Advertisement

As MMIWG testimony wraps in St. John’s, commission to ‘make do’ with short extension for work

Marion Buller, Chief Commissioner of the National Inquiry into Missing and Murdered Indigenous Women and Girls, pauses while speaking to a reporter after a news conference at Haida House at the Museum of Anthropology, in Vancouver on Thursday, July 6, 2017.
Marion Buller, Chief Commissioner of the National Inquiry into Missing and Murdered Indigenous Women and Girls, pauses while speaking to a reporter after a news conference at Haida House at the Museum of Anthropology, in Vancouver on Thursday, July 6, 2017. The Canadian Press/Darryl Dyck

The chief commissioner of the National Inquiry into Missing and Murdered Indigenous Women and Girls says she hasn’t seen much progress from the federal government since the inquiry’s critical interim report was published last year.

The inquiry is hearing its final testimony on Thursday in St. John’s, N.L., with witnesses calling for authorities to include sexual exploitation survivors in policing and protection of victims of human trafficking.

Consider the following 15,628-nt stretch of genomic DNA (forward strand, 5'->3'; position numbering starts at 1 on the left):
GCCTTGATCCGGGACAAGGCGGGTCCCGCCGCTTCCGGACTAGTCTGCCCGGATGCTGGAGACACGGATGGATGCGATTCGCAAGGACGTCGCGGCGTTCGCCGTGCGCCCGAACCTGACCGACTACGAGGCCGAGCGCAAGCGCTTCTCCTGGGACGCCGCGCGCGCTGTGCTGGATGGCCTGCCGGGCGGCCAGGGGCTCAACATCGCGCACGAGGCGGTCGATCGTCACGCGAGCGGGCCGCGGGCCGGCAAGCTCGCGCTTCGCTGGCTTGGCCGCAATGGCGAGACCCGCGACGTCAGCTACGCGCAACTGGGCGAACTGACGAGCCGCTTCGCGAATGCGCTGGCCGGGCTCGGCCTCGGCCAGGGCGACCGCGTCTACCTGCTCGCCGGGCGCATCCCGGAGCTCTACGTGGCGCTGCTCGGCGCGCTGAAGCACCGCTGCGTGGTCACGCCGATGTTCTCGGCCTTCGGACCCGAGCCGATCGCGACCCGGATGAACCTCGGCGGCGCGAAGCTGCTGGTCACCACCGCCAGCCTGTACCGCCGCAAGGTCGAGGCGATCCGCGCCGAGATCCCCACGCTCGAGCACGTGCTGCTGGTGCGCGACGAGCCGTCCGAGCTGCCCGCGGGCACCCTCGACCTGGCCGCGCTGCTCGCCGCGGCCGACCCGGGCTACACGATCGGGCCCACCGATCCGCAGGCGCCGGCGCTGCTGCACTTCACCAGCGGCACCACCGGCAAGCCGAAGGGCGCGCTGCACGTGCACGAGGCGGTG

READ MORE: Police tell MMIWG inquiry that human trafficking is an under-reported source of violence

The inquiry had requested a two-year extension earlier this year, but the federal government allotted six months.

Chief commissioner Marion Buller praised the strength and honesty of families and survivors who testified during the lengthy hearing process, and said the inquiry will have to make do with the short extension that she says is not enough time to satisfactorily complete the job.

Story continues below advertisement

Parties with standing will give their final submissions at public events in Calgary and Ottawa later this year, before the commissioners write their final report.

Testifying Thursday are Rachel Willan, a violence and trafficking survivor, Diane Redsky, a Manitoba community outreach leader, and Chief Danny Smyth and Staff-Sgt. Darryl Ramkissoon of Winnipeg police.